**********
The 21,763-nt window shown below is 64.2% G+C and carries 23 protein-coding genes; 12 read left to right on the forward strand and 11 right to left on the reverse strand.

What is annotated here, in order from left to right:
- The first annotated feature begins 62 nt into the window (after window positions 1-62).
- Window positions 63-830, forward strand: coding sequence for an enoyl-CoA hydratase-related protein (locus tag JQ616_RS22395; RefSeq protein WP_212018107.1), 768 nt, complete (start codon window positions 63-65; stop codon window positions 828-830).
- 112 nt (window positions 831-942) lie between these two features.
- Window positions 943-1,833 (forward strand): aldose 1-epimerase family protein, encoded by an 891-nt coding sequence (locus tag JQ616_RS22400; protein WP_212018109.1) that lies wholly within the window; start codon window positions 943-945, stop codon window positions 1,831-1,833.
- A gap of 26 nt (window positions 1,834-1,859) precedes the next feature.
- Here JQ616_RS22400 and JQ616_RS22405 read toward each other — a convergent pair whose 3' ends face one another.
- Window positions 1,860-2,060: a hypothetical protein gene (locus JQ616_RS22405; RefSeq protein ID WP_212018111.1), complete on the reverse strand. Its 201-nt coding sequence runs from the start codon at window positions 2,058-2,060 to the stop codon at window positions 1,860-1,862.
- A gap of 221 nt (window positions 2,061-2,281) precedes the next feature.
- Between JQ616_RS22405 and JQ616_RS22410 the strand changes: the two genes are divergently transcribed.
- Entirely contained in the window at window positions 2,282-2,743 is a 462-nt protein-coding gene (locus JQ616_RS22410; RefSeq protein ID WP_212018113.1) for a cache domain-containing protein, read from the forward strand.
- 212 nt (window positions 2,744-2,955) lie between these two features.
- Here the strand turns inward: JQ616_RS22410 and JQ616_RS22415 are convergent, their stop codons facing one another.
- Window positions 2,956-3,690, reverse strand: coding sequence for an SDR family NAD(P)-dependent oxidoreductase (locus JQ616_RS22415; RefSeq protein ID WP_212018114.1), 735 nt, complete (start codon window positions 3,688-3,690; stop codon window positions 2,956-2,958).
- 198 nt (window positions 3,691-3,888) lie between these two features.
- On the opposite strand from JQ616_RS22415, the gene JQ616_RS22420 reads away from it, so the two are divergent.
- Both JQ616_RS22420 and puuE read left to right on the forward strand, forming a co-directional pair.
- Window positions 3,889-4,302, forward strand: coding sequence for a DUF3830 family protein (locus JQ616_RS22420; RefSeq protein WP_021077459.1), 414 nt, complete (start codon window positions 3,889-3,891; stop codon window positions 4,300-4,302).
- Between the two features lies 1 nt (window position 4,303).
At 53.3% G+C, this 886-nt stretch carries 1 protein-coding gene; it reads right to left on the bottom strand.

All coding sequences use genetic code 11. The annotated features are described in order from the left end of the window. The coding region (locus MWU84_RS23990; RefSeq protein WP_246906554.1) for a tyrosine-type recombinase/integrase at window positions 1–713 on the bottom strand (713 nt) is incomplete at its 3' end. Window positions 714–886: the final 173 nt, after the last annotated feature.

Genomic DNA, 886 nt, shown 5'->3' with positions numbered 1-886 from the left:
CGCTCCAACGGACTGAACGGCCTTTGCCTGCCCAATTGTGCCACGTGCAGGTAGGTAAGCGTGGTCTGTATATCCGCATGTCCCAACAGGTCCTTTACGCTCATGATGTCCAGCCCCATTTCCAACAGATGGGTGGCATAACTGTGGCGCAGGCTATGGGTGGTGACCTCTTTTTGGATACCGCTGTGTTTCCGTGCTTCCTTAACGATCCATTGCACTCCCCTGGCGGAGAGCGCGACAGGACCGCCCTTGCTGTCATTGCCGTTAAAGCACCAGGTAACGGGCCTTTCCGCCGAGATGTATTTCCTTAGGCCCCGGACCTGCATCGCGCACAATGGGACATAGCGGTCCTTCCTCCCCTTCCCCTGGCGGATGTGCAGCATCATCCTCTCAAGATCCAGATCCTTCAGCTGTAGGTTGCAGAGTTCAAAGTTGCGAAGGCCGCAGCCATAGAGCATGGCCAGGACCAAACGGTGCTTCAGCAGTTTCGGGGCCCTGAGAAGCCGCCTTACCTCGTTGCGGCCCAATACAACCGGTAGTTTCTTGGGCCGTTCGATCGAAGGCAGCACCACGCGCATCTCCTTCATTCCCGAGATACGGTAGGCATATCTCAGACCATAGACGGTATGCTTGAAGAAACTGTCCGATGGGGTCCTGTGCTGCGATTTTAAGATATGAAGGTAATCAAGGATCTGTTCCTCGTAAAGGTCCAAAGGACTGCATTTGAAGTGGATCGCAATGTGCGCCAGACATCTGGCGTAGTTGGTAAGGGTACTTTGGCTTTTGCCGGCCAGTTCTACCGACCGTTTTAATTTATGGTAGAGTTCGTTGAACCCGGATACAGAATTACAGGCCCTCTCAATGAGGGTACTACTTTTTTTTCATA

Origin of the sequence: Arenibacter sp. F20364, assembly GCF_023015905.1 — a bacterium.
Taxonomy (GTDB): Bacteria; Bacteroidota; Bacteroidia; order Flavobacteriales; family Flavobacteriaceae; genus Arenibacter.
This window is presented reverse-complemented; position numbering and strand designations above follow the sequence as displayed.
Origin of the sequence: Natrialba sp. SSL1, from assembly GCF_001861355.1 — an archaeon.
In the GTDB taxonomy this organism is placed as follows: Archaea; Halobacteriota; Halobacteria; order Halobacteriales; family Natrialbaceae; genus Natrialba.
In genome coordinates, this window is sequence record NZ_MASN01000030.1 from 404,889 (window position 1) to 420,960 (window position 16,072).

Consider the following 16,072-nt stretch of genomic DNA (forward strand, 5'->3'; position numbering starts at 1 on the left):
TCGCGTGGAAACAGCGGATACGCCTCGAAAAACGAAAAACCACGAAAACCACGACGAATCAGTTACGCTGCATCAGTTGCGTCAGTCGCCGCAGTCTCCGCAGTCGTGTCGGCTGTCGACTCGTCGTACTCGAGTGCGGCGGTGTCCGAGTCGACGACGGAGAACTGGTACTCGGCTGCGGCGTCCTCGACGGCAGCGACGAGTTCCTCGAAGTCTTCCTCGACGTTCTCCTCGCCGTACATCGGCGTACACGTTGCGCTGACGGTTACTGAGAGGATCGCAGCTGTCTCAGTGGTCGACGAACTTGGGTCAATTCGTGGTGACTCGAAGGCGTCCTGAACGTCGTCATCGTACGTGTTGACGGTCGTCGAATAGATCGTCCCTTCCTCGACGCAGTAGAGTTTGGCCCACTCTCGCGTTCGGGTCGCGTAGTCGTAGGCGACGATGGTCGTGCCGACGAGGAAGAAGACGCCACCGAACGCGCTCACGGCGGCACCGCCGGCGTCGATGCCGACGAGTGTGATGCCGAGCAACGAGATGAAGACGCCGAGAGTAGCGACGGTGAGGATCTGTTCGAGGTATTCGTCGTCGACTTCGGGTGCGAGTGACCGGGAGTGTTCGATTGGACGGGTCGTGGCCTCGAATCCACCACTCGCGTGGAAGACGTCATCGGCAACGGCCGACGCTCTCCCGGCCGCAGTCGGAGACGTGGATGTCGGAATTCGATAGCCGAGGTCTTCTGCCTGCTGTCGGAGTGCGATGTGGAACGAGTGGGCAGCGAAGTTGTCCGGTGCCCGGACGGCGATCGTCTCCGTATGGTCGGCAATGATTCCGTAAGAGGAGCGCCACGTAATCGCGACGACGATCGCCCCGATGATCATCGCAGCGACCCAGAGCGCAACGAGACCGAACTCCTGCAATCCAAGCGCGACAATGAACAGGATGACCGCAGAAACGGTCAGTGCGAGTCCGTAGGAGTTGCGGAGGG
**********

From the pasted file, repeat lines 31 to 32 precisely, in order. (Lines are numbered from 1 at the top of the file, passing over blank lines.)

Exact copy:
Consider the following 16,072-nt stretch of genomic DNA (forward strand, 5'->3'; position numbering starts at 1 on the left):
TCGCGTGGAAACAGCGGATACGCCTCGAAAAACGAAAAACCACGAAAACCACGACGAATCAGTTACGCTGCATCAGTTGCGTCAGTCGCCGCAGTCTCCGCAGTCGTGTCGGCTGTCGACTCGTCGTACTCGAGTGCGGCGGTGTCCGAGTCGACGACGGAGAACTGGTACTCGGCTGCGGCGTCCTCGACGGCAGCGACGAGTTCCTCGAAGTCTTCCTCGACGTTCTCCTCGCCGTACATCGGCGTACACGTTGCGCTGACGGTTACTGAGAGGATCGCAGCTGTCTCAGTGGTCGACGAACTTGGGTCAATTCGTGGTGACTCGAAGGCGTCCTGAACGTCGTCATCGTACGTGTTGACGGTCGTCGAATAGATCGTCCCTTCCTCGACGCAGTAGAGTTTGGCCCACTCTCGCGTTCGGGTCGCGTAGTCGTAGGCGACGATGGTCGTGCCGACGAGGAAGAAGACGCCACCGAACGCGCTCACGGCGGCACCGCCGGCGTCGATGCCGACGAGTGTGATGCCGAGCAACGAGATGAAGACGCCGAGAGTAGCGACGGTGAGGATCTGTTCGAGGTATTCGTCGTCGACTTCGGGTGCGAGTGACCGGGAGTGTTCGATTGGACGGGTCGTGGCCTCGAATCCACCACTCGCGTGGAAGACGTCATCGGCAACGGCCGACGCTCTCCCGGCCGCAGTCGGAGACGTGGATGTCGGAATTCGATAGCCGAGGTCTTCTGCCTGCTGTCGGAGTGCGATGTGGAACGAGTGGGCAGCGAAGTTGTCCGGTGCCCGGACGGCGATCGTCTCCGTATGGTCGGCAATGATTCCGTAAGAGGAGCGCCACGTAATCGCGACGACGATCGCCCCGATGATCATCGCAGCGACCCAGAGCGCAACGAGACCGAACTCCTGCAATCCAAGCGCGACAATGAACAGGATGACCGCAGAAACGGTCAGTGCGAGTCCGTAGGAGTTGCGGAGGG